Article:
- What We Do
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Creating a Circle of Protection for Vulnerable Children
Early in my career as a protective social worker in Massachusetts I would routinely handle cases of child
abuse and neglect. It was a hard job emotionally. A question used to run through my head: what is a
parent’s first responsibility – to love the child, or to protect the child? I know it’s not an either/or
question, but it is something I thought about a lot in those days. I concluded it was a parent’s first
responsibility to protect the child.
Thirty years later I still feel that way. I also recognize that the vast majority of parents I met back then
didn’t want to abuse or neglect their children. Their own lives were so chaotic that they were incapable
of being a good, protective, loving parent without the help of others. The same is true of many of the
parents ChildFund works with around the globe.
Growing up in deep poverty can rob an adult of the knowledge and skills to be a good parent, in large
part because they are so focused on survival. Living in poverty also adds a lot of stress to the
parent/child relationship. Teaching mothers and fathers good parenting skills is, therefore, a priority in
ChildFund’s early childhood development programs. A parent assisting with one of our youth programs
once told me that learning how to show love to her children was a huge benefit she received through
When I became a parent, a second question formed in my head: What is a parent’s deepest fear? If
protecting your child is your biggest responsibility, then being helpless to protect your child from harm is
a parent’s worst nightmare.
A threat to a child anywhere is a threat to our future everywhere. Whether a newborn child to a family
displaced in Afghanistan; a school-aged girl from northern Uganda who survived the horrors of being a
child soldier and sex slave; or an adolescent boy in Honduras desperate for a way out of domestic
violence—effectively protecting children starts in families, includes communities, and continues with all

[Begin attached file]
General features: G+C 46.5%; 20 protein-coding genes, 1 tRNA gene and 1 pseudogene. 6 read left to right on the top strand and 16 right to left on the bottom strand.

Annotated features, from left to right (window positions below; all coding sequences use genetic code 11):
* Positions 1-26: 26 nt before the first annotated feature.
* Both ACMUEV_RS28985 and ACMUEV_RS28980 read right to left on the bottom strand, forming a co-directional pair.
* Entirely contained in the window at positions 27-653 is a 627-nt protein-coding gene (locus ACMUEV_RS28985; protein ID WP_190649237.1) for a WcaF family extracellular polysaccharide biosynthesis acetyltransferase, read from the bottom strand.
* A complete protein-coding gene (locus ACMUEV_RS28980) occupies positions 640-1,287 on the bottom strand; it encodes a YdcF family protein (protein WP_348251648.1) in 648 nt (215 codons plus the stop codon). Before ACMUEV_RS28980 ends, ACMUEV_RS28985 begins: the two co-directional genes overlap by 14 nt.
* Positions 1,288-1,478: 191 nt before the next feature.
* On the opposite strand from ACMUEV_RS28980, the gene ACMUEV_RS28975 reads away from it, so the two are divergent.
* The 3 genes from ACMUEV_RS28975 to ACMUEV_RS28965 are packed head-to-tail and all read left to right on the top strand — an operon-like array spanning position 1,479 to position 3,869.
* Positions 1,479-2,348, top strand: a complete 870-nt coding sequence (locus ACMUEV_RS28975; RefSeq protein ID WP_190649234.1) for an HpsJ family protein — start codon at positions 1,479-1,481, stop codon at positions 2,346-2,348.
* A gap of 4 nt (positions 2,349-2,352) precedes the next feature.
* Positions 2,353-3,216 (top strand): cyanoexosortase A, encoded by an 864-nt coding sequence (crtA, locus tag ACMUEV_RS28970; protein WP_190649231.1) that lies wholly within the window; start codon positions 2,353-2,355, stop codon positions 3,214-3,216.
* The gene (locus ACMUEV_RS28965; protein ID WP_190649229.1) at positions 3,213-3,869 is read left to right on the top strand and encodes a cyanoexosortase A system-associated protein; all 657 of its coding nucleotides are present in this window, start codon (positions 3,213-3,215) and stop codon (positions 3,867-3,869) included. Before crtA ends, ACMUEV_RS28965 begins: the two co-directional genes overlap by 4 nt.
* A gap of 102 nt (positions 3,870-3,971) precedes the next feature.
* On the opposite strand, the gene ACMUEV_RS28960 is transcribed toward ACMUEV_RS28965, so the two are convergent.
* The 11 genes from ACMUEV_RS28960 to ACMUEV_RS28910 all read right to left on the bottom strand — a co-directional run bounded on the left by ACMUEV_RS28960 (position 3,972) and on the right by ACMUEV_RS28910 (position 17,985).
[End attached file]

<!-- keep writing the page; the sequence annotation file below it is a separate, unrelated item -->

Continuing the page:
levels of government working together to protect all children from harm.
The U.S. government launch of the Action Plan on Children in Adversity is truly a ground-breaking effort
that helps to complete the circle of protection for vulnerable children around the world. Effectively
protecting children from harm throughout their childhood is not a solitary effort; it does not rest with
one person, at one time, or with one government agency. Protecting children is and must be a
comprehensive and collective effort that can never end. By involving all of the relevant government
agencies to encourage a strong beginning for children and support for strong families, as well as
strengthening effective prevention and response measures for child abuse, neglect and exploitation, the
U.S. Action Plan on Children in Adversity helps parents in their own responsibilities and also begins to
address some of their worst fears.
To me, protecting children is not an abstract concept. Every day, ChildFund makes sure child protection
is an integral part of all our programs. On this day, I am really glad to see the U.S. taking concrete action
on behalf of vulnerable children.
Anne Lynam Goddard is president and CEO of ChildFund International, which has been serving the
world's vulnerable children for 75 years.
Last updated: December 16, 2013